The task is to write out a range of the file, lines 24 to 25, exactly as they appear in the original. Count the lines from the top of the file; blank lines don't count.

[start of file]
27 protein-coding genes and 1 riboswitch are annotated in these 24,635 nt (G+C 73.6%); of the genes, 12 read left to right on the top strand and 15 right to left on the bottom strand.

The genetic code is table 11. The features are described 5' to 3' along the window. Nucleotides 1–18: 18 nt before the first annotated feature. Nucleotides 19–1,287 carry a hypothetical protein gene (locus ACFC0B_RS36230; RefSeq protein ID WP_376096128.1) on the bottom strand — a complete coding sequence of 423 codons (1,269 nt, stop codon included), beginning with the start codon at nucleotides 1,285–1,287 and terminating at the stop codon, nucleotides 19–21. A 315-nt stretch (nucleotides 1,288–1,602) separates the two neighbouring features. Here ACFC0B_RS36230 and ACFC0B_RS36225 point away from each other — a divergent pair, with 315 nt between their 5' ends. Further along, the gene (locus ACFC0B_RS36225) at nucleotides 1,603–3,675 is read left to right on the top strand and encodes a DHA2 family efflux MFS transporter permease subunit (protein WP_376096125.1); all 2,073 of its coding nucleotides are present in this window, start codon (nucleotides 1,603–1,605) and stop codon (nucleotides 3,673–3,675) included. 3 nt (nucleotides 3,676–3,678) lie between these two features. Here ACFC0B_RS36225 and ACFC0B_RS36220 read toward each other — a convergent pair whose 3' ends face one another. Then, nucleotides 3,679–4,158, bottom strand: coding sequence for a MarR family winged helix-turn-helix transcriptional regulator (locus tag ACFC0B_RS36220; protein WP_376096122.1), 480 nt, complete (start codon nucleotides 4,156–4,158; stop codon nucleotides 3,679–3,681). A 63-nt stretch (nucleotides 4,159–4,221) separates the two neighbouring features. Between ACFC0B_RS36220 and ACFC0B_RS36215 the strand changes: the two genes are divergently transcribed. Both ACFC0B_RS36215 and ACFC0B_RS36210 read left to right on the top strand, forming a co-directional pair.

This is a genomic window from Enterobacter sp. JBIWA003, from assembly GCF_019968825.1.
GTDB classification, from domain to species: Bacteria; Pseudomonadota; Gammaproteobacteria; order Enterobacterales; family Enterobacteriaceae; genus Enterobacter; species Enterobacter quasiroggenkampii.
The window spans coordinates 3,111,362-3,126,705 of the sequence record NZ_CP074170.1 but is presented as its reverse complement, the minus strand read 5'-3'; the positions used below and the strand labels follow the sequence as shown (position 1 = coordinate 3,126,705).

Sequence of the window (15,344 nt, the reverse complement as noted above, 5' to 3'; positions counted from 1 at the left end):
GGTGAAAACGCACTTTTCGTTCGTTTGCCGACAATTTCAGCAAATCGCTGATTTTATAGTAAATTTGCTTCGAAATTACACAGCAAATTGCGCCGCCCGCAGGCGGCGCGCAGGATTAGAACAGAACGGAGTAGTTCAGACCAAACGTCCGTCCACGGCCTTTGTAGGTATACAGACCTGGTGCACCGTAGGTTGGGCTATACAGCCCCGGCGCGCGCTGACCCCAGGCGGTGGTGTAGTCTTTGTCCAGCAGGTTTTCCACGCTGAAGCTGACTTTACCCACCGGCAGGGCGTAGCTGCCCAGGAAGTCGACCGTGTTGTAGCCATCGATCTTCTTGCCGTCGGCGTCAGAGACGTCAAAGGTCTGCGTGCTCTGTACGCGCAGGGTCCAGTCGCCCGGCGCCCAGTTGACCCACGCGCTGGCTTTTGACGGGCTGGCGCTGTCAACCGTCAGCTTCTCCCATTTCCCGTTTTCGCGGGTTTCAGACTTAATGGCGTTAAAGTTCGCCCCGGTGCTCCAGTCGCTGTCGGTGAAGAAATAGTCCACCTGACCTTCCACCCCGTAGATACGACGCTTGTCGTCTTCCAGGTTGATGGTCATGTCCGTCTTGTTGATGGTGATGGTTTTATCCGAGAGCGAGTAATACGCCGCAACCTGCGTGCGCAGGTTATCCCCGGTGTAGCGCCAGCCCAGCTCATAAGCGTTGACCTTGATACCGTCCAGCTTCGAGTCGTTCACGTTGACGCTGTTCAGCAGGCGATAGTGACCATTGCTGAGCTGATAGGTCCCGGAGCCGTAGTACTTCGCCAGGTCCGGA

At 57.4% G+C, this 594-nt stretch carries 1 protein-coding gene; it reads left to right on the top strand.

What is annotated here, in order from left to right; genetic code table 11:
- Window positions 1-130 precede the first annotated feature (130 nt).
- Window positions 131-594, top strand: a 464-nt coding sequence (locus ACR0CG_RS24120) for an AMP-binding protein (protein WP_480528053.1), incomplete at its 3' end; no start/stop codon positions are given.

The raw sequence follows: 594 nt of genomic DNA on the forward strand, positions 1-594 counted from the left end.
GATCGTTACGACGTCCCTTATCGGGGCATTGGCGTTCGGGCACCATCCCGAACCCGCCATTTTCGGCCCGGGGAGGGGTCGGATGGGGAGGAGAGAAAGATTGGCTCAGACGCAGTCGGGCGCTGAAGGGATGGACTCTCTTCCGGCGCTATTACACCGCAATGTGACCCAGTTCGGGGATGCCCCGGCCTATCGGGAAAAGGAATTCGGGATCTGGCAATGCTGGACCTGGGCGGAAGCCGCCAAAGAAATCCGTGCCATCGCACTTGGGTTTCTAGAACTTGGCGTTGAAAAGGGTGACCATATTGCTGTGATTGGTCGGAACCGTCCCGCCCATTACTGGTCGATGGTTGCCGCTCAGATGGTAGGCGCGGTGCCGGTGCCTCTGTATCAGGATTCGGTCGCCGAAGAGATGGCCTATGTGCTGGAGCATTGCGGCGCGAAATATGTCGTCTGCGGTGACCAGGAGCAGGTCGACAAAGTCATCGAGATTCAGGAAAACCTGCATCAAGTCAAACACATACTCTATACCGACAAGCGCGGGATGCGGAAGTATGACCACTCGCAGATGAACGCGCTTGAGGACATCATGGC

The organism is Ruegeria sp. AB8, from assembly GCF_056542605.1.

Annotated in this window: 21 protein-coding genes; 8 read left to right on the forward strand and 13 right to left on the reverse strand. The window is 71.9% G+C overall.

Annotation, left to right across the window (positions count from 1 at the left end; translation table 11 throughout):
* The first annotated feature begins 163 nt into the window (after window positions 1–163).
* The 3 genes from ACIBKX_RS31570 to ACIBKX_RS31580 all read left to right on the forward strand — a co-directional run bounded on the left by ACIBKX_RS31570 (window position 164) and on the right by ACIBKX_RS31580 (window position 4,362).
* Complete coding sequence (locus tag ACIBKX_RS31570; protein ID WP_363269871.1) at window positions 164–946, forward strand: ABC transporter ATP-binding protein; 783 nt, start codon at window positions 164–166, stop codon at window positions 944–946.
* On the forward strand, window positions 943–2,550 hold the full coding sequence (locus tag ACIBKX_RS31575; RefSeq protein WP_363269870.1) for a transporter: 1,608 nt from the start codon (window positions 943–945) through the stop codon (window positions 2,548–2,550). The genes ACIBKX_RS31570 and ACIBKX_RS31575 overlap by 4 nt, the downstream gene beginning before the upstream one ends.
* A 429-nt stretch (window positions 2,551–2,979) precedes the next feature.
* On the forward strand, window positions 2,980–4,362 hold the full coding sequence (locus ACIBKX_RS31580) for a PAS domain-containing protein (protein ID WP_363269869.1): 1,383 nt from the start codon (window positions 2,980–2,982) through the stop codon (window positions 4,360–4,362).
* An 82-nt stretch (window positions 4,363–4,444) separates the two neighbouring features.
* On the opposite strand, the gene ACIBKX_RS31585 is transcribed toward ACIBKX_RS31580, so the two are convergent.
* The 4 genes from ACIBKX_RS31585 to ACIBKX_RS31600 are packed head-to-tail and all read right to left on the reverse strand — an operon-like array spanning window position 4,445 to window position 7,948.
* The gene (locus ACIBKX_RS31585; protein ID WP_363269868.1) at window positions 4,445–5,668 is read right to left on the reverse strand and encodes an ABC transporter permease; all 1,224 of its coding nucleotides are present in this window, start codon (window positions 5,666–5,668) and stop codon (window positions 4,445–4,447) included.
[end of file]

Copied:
* On the opposite strand, the gene ACIBKX_RS31585 is transcribed toward ACIBKX_RS31580, so the two are convergent.
* The 4 genes from ACIBKX_RS31585 to ACIBKX_RS31600 are packed head-to-tail and all read right to left on the reverse strand — an operon-like array spanning window position 4,445 to window position 7,948.